Muddle & Mo’s Rainy Day by Nikki Slade Robinson, Duck Creek Press

Many readers will already be familiar with Muddle the duck and Mo the goat, with their angular but very expressive lines. Preceding titles are Muddle & Mo, and Muddle & Mo’s Worm Surprise, which I particularly liked.

The minimal text matches the simplicity of the illustrations. Muddle loves the rainy day – naturally. Mo is not keen at all – naturally. Eventually, with the promise of an extra cuddle, Muddle persuades Mo to go out and play in the rain. The message lies in the developing happiness portrayed on Mo’s face as they jump and splash and slide. Can goats smile? Well, this one does.

Winter is nearly here, with plenty of rainy days, so this will be a handy book for pre-schoolers at their learning centre and at their home.

ISBN 978 1 927305 40 9 RRP $19.99 Pb (also Hb for $29.99)

Reviewed by Lorraine Orman

Saturday, April 14, 2018

A book that combines cooking and science experiments!

The Kitchen Science Cookbook by Dr Michelle Dickinson (Nanogirl Labs)

The name 'Nanogirl' started popping up around the country and in my ignorance I thought she was a visiting scientist. I've obviously had my head in the sand because Dr Michelle Dickinson - Nanogirl - has been making waves in this country for quite some time. Dr Michelle Dickinson has a PhD in Biomedical and Materials Engineering and is the founder and director of Nanogirl Labs. This is her second book, her first 'No. 8 Recharged' is a curated collection of 202 world changing innovations from New Zealand in a 210-page book.

Michelle has made it her life mission to make science and engineering accessible for all. She has carried out this goal with television appearances, live Theatre Science Shows, a science comedy podcast "Stupid Questions for Scientists" and science communication videos. For her work she has been awarded a Member of New Zealand Order of Merit, winner of the 2016 Women of Influence Award for science and innovation, the 2015 Sir Peter Blake Leadership Award, the Prime Ministers Science Media Communication Prize and the 2014 New Zealand Association of Scientists Science Communicators Award in 2014.

After one of her Nanogirl live shows a parent talked to Michelle, saying she wished she could teach her children science experiments in the kitchen but didn't have the confidence to do it. Then she offered Michelle one of her home-baked muffins. It set a light off in Michelle's head - perhaps there's a need for a kitchen science cookbook.  She promoted the idea on Kickstarter and received $85,000 in funding; well-over what she had hoped to raise.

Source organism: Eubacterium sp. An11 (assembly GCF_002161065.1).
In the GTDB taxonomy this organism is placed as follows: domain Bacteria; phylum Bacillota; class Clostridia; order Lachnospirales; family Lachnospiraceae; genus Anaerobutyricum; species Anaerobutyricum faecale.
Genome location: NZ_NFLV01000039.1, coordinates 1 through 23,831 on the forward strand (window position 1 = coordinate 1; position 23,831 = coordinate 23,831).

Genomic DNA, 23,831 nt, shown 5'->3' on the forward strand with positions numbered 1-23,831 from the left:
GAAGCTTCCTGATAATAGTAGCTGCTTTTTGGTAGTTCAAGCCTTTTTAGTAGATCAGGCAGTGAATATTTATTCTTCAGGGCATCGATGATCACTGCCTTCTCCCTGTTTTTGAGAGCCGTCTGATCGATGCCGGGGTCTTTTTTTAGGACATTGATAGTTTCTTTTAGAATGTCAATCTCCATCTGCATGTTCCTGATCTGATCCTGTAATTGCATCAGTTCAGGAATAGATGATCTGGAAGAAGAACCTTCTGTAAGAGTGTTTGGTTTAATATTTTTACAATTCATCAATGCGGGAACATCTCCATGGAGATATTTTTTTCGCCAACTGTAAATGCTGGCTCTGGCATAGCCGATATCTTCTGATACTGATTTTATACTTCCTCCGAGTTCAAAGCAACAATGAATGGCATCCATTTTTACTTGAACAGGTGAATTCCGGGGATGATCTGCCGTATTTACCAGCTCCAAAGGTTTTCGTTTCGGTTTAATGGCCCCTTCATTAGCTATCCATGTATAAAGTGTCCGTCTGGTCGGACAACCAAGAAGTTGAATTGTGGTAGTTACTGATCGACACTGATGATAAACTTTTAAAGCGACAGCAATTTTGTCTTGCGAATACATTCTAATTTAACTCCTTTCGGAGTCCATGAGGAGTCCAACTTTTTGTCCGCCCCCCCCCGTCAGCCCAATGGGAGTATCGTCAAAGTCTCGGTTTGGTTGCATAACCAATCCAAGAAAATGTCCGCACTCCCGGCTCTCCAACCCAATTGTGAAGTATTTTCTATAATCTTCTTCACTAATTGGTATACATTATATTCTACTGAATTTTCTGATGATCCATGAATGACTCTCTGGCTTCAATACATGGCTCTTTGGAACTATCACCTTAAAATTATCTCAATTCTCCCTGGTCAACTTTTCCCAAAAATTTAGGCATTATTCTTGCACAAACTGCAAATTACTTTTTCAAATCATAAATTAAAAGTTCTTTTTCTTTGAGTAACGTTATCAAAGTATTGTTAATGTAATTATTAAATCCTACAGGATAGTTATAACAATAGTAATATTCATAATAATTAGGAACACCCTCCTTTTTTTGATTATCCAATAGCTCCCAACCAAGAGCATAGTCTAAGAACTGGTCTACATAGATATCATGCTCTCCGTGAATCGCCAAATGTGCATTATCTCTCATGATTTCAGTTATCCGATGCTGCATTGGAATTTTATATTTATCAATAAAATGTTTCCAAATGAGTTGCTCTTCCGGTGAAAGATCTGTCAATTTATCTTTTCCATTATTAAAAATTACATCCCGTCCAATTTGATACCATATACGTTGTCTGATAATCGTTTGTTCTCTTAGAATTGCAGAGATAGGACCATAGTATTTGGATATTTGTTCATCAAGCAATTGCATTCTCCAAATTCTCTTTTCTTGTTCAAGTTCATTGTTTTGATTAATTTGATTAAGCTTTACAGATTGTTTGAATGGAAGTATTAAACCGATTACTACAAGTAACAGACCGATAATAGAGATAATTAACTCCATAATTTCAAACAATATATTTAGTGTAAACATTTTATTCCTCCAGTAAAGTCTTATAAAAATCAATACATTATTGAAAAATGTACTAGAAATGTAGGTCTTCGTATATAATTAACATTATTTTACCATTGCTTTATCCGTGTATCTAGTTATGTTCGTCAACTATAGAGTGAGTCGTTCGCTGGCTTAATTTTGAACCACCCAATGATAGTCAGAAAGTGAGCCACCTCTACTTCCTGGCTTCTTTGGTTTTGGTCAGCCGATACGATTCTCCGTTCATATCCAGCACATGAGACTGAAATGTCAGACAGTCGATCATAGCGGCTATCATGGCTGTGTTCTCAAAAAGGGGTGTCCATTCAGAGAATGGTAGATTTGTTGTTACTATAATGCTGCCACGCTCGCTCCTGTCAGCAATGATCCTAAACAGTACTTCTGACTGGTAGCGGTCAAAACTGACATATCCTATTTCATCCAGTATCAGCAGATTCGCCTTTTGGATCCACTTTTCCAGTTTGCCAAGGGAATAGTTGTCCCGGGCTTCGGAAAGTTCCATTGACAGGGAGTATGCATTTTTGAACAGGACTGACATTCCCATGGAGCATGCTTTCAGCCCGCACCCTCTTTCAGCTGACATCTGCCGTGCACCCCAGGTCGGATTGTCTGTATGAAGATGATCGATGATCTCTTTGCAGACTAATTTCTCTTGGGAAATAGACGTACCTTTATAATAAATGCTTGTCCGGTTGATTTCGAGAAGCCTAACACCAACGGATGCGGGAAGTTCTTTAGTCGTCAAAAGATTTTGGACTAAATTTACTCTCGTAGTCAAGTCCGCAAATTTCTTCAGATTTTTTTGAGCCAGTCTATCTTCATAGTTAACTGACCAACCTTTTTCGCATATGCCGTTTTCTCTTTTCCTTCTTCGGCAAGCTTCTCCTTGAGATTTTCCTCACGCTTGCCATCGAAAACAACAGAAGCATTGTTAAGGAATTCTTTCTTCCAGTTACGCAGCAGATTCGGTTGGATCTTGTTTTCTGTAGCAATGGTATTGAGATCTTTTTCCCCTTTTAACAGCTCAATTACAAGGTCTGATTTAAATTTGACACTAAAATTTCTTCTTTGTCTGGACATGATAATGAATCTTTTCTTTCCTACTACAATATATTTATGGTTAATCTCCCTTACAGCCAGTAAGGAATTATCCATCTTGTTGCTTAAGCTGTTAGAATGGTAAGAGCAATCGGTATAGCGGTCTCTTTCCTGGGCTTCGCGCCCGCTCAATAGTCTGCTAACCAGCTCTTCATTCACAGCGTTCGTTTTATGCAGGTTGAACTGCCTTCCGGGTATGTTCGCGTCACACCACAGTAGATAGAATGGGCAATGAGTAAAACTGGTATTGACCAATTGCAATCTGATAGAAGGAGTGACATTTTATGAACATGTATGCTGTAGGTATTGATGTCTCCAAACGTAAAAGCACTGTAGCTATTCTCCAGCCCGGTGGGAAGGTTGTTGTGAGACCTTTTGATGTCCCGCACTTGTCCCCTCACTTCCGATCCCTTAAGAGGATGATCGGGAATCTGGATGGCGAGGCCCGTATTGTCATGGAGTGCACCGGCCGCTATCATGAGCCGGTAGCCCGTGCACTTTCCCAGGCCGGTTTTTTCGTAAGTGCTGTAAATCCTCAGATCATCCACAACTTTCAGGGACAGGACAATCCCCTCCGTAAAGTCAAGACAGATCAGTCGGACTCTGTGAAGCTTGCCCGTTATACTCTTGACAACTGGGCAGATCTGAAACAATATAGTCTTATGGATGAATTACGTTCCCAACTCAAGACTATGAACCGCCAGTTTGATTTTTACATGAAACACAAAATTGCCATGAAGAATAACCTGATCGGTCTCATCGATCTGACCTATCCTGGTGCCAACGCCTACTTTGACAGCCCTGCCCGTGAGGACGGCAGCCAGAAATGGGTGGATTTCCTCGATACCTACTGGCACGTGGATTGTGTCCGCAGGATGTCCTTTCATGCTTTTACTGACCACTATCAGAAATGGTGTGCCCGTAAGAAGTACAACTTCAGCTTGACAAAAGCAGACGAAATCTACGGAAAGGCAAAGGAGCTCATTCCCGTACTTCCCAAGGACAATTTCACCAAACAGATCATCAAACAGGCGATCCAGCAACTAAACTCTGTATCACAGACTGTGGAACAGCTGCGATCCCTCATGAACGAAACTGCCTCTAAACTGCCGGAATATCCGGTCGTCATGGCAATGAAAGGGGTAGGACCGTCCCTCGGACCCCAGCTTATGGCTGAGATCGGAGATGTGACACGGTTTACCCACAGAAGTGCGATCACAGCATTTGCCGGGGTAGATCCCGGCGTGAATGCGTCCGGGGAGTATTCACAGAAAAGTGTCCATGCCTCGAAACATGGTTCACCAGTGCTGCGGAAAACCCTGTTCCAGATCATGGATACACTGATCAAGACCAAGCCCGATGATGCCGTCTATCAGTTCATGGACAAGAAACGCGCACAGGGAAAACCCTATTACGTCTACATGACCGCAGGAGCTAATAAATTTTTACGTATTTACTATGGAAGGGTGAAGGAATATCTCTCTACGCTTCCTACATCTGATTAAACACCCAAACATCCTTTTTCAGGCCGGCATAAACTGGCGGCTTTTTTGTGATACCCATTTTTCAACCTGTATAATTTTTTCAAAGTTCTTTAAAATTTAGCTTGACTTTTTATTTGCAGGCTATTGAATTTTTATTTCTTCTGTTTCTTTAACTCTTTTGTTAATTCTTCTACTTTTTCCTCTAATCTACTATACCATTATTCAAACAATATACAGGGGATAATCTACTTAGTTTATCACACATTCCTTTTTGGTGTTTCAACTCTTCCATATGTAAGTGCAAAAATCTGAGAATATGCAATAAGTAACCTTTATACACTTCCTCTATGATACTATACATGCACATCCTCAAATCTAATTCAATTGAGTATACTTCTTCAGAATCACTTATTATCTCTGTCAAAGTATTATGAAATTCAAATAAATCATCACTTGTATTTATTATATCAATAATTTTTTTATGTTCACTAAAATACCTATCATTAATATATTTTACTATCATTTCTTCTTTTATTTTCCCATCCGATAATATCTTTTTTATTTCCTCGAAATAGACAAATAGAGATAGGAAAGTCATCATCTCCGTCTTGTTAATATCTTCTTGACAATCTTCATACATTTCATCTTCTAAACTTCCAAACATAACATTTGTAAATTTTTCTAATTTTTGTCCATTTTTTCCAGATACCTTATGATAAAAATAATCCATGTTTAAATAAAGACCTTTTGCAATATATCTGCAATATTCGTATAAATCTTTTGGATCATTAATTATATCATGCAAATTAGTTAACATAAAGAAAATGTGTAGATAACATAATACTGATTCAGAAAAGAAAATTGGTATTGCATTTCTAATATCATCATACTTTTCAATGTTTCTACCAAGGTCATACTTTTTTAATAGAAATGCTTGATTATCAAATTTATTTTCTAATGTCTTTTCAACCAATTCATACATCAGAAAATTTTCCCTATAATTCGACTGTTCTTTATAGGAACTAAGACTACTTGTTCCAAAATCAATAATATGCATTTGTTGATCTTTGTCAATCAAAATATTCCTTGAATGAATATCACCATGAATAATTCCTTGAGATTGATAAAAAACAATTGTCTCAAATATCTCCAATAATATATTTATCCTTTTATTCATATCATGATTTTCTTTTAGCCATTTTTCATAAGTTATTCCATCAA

Michelle must have plowed just about all those funds into the book because it is a huge, hardback book of 180 pages on good quality paper with hundreds of photographs throughout the book. She's retailing it for $50 but you're definitely getting your money's worth and proceeds from sale, will no doubt go into publishing the next book showcasing more experiments for the kitchen. Also, for every book you buy online (see link below) they will donate a copy to a community, school or family that would not otherwise have the opportunity to explore science in this way.

Michelle has ordered the book into the following experiments: colourful, construction, edible, electricity, motion, pressure, reaction, sound, surfactant - 168 in all! Michelle has picked experiments that use ingredients that most homes will have in their pantry. Safety first, Michelle gives seven basic kitchen science rules - to keep safe and therefore enjoy all the recipes in the book. She also encourages children to keep notes, like all scientists.

Each experiment takes up two foolscap pages; one full coloured picture on one side, and the instructions on the other side. The first experiment tells you how to make coloured flowers using a pair of scissors, jars, white flowers, food colouring and water only. At the end are ways to explore further. For example, for the above experiment she encourages you cut the stem length-ways down the middle to examine if there is any food colouring inside the stem or test what affects the transpiration rate of flowers by placing them in different places.